The Ede ethnic minority in the Central Highlands province of Lam Dong (Photo: VNA) Hanoi (VNA) - A massive influx of migrants from remote northern provinces to the Tay Nguyen (Central Highlands) region has put intense pressure on the local population and has hindered socio-economic development. The Central Highlands is considered a promising destination for migrants because of favourable weather conditions and rich basalt soil. Such movement can be prompted by State policy or out of economic need. In Dak Nong province, home to vast areas of land and forests, migrants move into natural and protected forests, encroaching on land for production or putting up tents illegally. Five years ago, some households moved into zones 1644 and 1645 of Hop Tien cooperative in Quang Son commune, Dak Glong district to live and hunt. Now, up to 126 households are living in the area, causing increased damage to forest land. Nguyen Anh Duc, director of Hop Tien cooperative said that members of the households had damaged the vehicles of forest rangers and attacked them using homemade weapons, such as guns and spears. Faced with such an aggressive reaction, and severely outnumbered, forest rangers and local authorities felt the situation was hopeless. Meanwhile, in Dak Lak province, local authorities are concerned about the pressure on the local population caused by free migration. During the 40 years from 1976 to 2016, more than 59,000 households with some 290,000 inhabitants of 60 provinces…... [read more]

The development of Vietnam-Singapore Industrial Park Joint Venture Company (VSIP) is a prime example of the success of Singaporean investors in Vietnam for many years. Most Singaporean investment projects in Vietnam are considered to be effective and greatly contribute to job creation, export growth and economic growth in Vietnam. VSIP, a joint venture between Becamex IDC Corporation and Sembcorp Group, has been active in Vietnam for more than 20 years, a typical example of successful Singaporean investors in Vietnam. Set up in 1996 from a landmark agreement between the two governments, VSIP has grown and rapidly expanded to become a leading industrial developer in Vietnam and is operating seven modern projects all over the country. VSIP is seen as one of the symbols of friendly relationship and good economic cooperation between the two countries. VSIP has to date attracted a total investment of US$9 billion from over 630 multinational corporations, including the world's leading corporations such as Microsoft, Pepsi and Unilever. While promoting the transition process and enhancing economic value from contributions of foreign business customers, VSIP has also succeeded in creating positive impacts on society and improving livelihoods of local people. It has created over 174,000 jobs in the service industry. To continue its growth momentum and provide more diversified services to investors, VSIP also has announced the signing of memorandums of understanding (MoUs) on project expansion studies in Binh Duong and Bac Ninh provinces. These two expansion projects are likely to…... [read more]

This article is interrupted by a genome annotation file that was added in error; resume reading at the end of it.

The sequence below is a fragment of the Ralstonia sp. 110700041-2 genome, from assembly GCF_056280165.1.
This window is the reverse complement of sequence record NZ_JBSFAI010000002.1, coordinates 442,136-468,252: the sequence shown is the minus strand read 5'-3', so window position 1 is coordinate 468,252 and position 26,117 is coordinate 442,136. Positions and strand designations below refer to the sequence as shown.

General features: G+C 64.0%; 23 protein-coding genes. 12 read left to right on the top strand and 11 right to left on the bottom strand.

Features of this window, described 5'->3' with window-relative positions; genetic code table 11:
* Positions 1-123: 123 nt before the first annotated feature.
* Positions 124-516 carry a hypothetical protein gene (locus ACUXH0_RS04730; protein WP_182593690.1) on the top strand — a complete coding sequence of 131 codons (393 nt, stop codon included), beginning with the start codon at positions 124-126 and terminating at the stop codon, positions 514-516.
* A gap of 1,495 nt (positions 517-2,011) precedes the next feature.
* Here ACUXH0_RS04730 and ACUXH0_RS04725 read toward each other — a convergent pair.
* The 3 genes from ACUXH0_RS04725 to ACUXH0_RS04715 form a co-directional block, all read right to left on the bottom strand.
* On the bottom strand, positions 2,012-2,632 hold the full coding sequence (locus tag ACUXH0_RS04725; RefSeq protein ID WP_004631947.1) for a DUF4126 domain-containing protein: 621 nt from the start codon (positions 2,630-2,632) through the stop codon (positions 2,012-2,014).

A massive influx of migrants from remote northern provinces to the Tay Nguyen (Central Highlands) region has put intense pressure on the local population and has hindered socio-economic development. The Ede ethnic minority in the Central Highlands province of Lam Dong. A massive influx of migrants from remote northern provinces to the Central Highlands region has put intense pressure on the local population and has hindered socio-economic development. The Central Highlands is considered a promising destination for migrants because of favourable weather conditions and rich basalt soil. Such movement can be prompted by State policy or out of economic need. In Dak Nong Province, home to vast areas of land and forests, migrants move into natural and protected forests, encroaching on land for production or putting up tents illegally. Five years ago, some households moved into zones 1644 and 1645 of Hop Tien co-operative in Quang Son Commune, Dak Glong District to live and hunt. Now, up to 126 households are living in the area, causing increased damage to forest land. Nguyen Anh Duc, director of Hop Tien co-operative said that members of the households had damaged the vehicles of forest rangers and attacked them using homemade weapons, such as guns and spears. Faced with such an aggressive reaction, and severely outnumbered, forest rangers and local authorities felt the situation was hopeless. Meanwhile, in Dak Lak Province, local authorities are concerned about…... [read more]